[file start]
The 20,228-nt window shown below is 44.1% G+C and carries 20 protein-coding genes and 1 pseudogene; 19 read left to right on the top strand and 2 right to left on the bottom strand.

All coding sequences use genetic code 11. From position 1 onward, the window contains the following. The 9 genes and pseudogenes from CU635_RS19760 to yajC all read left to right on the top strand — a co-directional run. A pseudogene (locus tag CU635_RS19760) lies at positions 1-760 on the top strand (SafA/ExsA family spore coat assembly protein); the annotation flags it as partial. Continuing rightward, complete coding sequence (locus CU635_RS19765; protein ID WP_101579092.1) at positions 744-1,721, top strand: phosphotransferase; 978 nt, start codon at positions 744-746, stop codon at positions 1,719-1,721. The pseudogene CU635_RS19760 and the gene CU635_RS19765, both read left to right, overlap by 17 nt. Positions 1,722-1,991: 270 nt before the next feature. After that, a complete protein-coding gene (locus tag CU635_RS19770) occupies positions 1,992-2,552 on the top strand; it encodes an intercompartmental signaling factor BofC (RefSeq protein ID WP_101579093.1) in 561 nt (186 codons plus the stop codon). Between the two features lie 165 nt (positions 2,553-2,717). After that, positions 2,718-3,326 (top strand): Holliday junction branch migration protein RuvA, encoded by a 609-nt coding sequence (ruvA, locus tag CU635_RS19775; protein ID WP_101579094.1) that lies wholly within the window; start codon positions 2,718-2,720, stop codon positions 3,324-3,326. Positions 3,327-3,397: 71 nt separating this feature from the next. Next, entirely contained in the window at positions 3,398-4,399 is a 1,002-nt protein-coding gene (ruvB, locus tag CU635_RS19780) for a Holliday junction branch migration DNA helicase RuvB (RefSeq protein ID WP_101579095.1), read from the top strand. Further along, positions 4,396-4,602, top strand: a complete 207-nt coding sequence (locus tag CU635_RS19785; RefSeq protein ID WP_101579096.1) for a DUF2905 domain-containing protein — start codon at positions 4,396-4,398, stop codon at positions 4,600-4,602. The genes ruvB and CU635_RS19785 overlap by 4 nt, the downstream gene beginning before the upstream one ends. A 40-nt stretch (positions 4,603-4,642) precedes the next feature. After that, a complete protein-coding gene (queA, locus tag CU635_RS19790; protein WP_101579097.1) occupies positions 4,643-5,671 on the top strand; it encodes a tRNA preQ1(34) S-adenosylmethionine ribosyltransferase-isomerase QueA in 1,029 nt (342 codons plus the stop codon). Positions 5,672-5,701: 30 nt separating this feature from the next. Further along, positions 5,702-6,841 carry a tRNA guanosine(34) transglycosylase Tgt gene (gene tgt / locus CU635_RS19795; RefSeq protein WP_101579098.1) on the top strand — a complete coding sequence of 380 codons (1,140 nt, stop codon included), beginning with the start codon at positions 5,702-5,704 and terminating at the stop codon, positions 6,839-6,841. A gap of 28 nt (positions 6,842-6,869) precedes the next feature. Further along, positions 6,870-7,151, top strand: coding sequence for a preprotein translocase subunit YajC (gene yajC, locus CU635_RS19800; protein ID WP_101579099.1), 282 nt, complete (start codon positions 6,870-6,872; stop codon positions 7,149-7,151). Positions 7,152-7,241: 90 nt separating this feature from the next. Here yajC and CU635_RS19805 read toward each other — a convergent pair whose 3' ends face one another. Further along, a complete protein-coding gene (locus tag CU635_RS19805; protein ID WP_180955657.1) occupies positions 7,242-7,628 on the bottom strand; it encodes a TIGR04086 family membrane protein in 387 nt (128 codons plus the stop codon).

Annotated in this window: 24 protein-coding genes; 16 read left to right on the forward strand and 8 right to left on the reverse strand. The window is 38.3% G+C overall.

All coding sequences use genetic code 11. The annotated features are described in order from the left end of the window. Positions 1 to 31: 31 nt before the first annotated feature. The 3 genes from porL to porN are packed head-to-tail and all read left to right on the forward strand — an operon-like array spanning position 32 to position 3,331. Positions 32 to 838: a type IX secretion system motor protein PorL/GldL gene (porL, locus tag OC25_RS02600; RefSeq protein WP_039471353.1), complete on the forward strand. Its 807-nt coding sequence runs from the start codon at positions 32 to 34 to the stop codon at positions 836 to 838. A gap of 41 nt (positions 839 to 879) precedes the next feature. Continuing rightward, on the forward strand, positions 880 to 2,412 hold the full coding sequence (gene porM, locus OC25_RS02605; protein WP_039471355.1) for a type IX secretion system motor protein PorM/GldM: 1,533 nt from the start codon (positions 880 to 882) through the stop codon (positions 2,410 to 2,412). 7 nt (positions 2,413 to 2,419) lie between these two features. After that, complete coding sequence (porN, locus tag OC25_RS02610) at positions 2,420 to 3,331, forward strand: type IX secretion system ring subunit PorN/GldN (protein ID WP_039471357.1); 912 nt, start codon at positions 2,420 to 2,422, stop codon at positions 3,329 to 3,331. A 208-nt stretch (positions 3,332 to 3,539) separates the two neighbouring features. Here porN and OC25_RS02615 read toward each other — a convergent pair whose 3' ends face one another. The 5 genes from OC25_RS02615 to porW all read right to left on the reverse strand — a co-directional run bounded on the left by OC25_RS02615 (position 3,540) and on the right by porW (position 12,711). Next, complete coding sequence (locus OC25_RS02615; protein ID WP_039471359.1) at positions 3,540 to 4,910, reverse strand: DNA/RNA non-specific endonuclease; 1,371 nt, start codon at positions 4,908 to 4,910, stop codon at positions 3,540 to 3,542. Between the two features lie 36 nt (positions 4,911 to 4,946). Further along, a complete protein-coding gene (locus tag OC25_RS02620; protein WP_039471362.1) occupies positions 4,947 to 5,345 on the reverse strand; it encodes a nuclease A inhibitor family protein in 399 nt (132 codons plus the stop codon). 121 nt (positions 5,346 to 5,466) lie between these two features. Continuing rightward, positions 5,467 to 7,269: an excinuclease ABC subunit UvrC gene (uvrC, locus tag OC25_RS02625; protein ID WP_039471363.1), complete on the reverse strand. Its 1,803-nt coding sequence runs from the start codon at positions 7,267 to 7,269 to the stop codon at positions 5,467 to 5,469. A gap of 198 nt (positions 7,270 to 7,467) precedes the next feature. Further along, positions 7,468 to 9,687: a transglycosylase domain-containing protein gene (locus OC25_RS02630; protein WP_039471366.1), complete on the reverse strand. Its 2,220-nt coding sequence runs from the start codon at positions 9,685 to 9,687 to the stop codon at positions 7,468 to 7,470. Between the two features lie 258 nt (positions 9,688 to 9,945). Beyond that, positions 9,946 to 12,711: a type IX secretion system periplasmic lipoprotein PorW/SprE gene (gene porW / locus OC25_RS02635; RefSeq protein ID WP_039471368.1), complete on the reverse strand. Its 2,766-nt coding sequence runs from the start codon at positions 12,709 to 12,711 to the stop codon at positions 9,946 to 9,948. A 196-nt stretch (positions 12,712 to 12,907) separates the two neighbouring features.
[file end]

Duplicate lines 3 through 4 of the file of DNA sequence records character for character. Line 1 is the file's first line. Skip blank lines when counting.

Annotated in this window: 24 protein-coding genes; 16 read left to right on the forward strand and 8 right to left on the reverse strand. The window is 38.3% G+C overall.

All coding sequences use genetic code 11. The annotated features are described in order from the left end of the window. Positions 1 to 31: 31 nt before the first annotated feature. The 3 genes from porL to porN are packed head-to-tail and all read left to right on the forward strand — an operon-like array spanning position 32 to position 3,331. Positions 32 to 838: a type IX secretion system motor protein PorL/GldL gene (porL, locus tag OC25_RS02600; RefSeq protein WP_039471353.1), complete on the forward strand. Its 807-nt coding sequence runs from the start codon at positions 32 to 34 to the stop codon at positions 836 to 838. A gap of 41 nt (positions 839 to 879) precedes the next feature. Continuing rightward, on the forward strand, positions 880 to 2,412 hold the full coding sequence (gene porM, locus OC25_RS02605; protein WP_039471355.1) for a type IX secretion system motor protein PorM/GldM: 1,533 nt from the start codon (positions 880 to 882) through the stop codon (positions 2,410 to 2,412). 7 nt (positions 2,413 to 2,419) lie between these two features. After that, complete coding sequence (porN, locus tag OC25_RS02610) at positions 2,420 to 3,331, forward strand: type IX secretion system ring subunit PorN/GldN (protein ID WP_039471357.1); 912 nt, start codon at positions 2,420 to 2,422, stop codon at positions 3,329 to 3,331. A 208-nt stretch (positions 3,332 to 3,539) separates the two neighbouring features. Here porN and OC25_RS02615 read toward each other — a convergent pair whose 3' ends face one another. The 5 genes from OC25_RS02615 to porW all read right to left on the reverse strand — a co-directional run bounded on the left by OC25_RS02615 (position 3,540) and on the right by porW (position 12,711). Next, complete coding sequence (locus OC25_RS02615; protein ID WP_039471359.1) at positions 3,540 to 4,910, reverse strand: DNA/RNA non-specific endonuclease; 1,371 nt, start codon at positions 4,908 to 4,910, stop codon at positions 3,540 to 3,542. Between the two features lie 36 nt (positions 4,911 to 4,946). Further along, a complete protein-coding gene (locus tag OC25_RS02620; protein WP_039471362.1) occupies positions 4,947 to 5,345 on the reverse strand; it encodes a nuclease A inhibitor family protein in 399 nt (132 codons plus the stop codon). 121 nt (positions 5,346 to 5,466) lie between these two features. Continuing rightward, positions 5,467 to 7,269: an excinuclease ABC subunit UvrC gene (uvrC, locus tag OC25_RS02625; protein ID WP_039471363.1), complete on the reverse strand. Its 1,803-nt coding sequence runs from the start codon at positions 7,267 to 7,269 to the stop codon at positions 5,467 to 5,469. A gap of 198 nt (positions 7,270 to 7,467) precedes the next feature. Further along, positions 7,468 to 9,687: a transglycosylase domain-containing protein gene (locus OC25_RS02630; protein WP_039471366.1), complete on the reverse strand. Its 2,220-nt coding sequence runs from the start codon at positions 9,685 to 9,687 to the stop codon at positions 7,468 to 7,470. Between the two features lie 258 nt (positions 9,688 to 9,945). Beyond that, positions 9,946 to 12,711: a type IX secretion system periplasmic lipoprotein PorW/SprE gene (gene porW / locus OC25_RS02635; RefSeq protein ID WP_039471368.1), complete on the reverse strand. Its 2,766-nt coding sequence runs from the start codon at positions 12,709 to 12,711 to the stop codon at positions 9,946 to 9,948. A 196-nt stretch (positions 12,712 to 12,907) separates the two neighbouring features.